Corporations and government agencies are increasingly subscribing to the new RFID surveillance technology. The objective is to assign an identifiable number to all manufactured items and track them across international borders while operating remotely on an integrated worldwide network (Albrecht, 2005). RFID chips are microchips (some small as a grain of salt) used to track objects remotely. Currently, RFID chips are purported to be used to track pets, personal identification, and used in packaging (Rockwell, 2006).
Developments are underway to use RFID chips for tracking people to improve business processes, according to Health Management Data (Schuerenberg, 2008). An RFID tag is comprised of three components in two combinations: a receiver and antenna combined as an RFID reader. A responder and antenna combined to create an RFID tag. An RFID tag can be read when a reader releases a radio signal to activate the responder, which responds by sending data back to the receiver (Harper, 2004).
a. Via direct monitoring by marketers, manufacturers, retailers, sales agents, government, police, hospitals, and street cameras. For instance, RFID could be used to track a customer's purchases by creating a profile of the customer's shopping habits, returns, interests and desires.
b. Via indirect monitoring by third parties such as hackers and criminals. For instance, a hacker breaks and enters into an RFID network and uses existing tags to remotely collect sensitive information with a scanner from hapless, unsuspecting victims (Harper, 2004). An example of identity theft.
Deployment of RFID chips could expose sensitive information to global businesses and government agencies. Companies like Wal-Mart, Target, IBM, JPMorgan Chase and Microsoft, Inc. employ the use of RFID technology. Shopping would be a surreal experience on an entirely new level. While RFID tags are attached to clothing, shoes, wallets, purses, and other personal possession with the result that they could alert hidden reader devices of the presence and value of a consumer while entering a retail operation. Readers hidden in doors, counters, security systems, floors, and ceilings would search for RFID tags to ascertain age, sex and preferences of the consumer. RFID chips embedded in credit and debit cards will readily identify the profile of customers as they do banking. The tags will reveal to bank employees, based on account balances, customers in which to extend preferential treatment (Albrecht, 2005). The obvious consequences for the individual is the uncontrolled and unregulated collection of personal data.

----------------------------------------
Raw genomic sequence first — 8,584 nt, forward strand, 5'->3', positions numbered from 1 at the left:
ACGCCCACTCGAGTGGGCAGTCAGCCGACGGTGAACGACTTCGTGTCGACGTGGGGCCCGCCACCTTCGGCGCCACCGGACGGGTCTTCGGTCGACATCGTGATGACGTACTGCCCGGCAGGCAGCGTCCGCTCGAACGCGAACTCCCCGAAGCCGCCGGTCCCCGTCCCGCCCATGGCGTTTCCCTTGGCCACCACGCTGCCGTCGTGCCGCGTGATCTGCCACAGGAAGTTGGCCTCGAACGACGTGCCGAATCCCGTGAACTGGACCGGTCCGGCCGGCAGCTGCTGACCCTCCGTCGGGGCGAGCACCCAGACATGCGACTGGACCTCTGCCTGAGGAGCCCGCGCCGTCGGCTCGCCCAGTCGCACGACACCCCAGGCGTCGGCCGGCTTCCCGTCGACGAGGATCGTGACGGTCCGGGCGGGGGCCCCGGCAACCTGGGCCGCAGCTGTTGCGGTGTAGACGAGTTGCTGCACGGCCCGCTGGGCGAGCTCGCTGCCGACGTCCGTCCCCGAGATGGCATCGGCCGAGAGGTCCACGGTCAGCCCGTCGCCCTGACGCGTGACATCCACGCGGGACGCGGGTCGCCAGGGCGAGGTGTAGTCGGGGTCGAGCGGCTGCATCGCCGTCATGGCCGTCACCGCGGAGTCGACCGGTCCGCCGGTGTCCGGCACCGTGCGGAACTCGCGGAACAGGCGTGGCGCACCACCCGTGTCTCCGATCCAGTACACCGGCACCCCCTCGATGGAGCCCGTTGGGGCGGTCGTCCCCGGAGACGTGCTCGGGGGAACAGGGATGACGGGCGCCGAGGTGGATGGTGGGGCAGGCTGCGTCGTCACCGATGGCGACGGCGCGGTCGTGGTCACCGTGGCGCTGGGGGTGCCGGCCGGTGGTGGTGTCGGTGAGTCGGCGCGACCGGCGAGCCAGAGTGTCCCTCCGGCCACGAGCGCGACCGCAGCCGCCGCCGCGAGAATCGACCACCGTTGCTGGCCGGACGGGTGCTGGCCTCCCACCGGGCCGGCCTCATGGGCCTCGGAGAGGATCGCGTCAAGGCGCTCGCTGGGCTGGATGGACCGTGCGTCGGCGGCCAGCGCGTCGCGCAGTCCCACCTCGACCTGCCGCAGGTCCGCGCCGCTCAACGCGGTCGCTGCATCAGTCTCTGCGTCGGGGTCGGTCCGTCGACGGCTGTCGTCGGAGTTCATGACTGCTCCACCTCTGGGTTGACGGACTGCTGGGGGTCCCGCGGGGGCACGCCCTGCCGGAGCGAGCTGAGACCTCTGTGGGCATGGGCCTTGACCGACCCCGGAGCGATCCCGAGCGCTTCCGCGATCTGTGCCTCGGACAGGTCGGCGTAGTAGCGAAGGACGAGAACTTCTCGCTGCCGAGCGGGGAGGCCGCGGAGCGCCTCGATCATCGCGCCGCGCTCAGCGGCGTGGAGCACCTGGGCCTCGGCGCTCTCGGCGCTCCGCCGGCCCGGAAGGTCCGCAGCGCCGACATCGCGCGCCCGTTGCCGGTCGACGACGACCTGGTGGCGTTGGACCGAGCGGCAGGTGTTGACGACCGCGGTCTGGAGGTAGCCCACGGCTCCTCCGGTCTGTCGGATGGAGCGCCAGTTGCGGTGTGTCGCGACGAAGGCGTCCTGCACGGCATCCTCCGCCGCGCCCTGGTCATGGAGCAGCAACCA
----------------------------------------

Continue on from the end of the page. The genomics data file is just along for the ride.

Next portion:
The Law and Protection of Privacy
There are currently two ways in which the US legislatures and courts protect the privacy of the individual. The US Constitution, although it does not specifically speak to privacy, it is construed by the courts in such a way as to guard against intrustions into the privacy of the individual. As will be borne out below, this constitutional right to privacy may not be sufficient to address the capacity of the RFID technology to invade an individual's right to privacy. Data collection in the US is subject to limited protection and again comes back to the question of whether or not there is a reasonable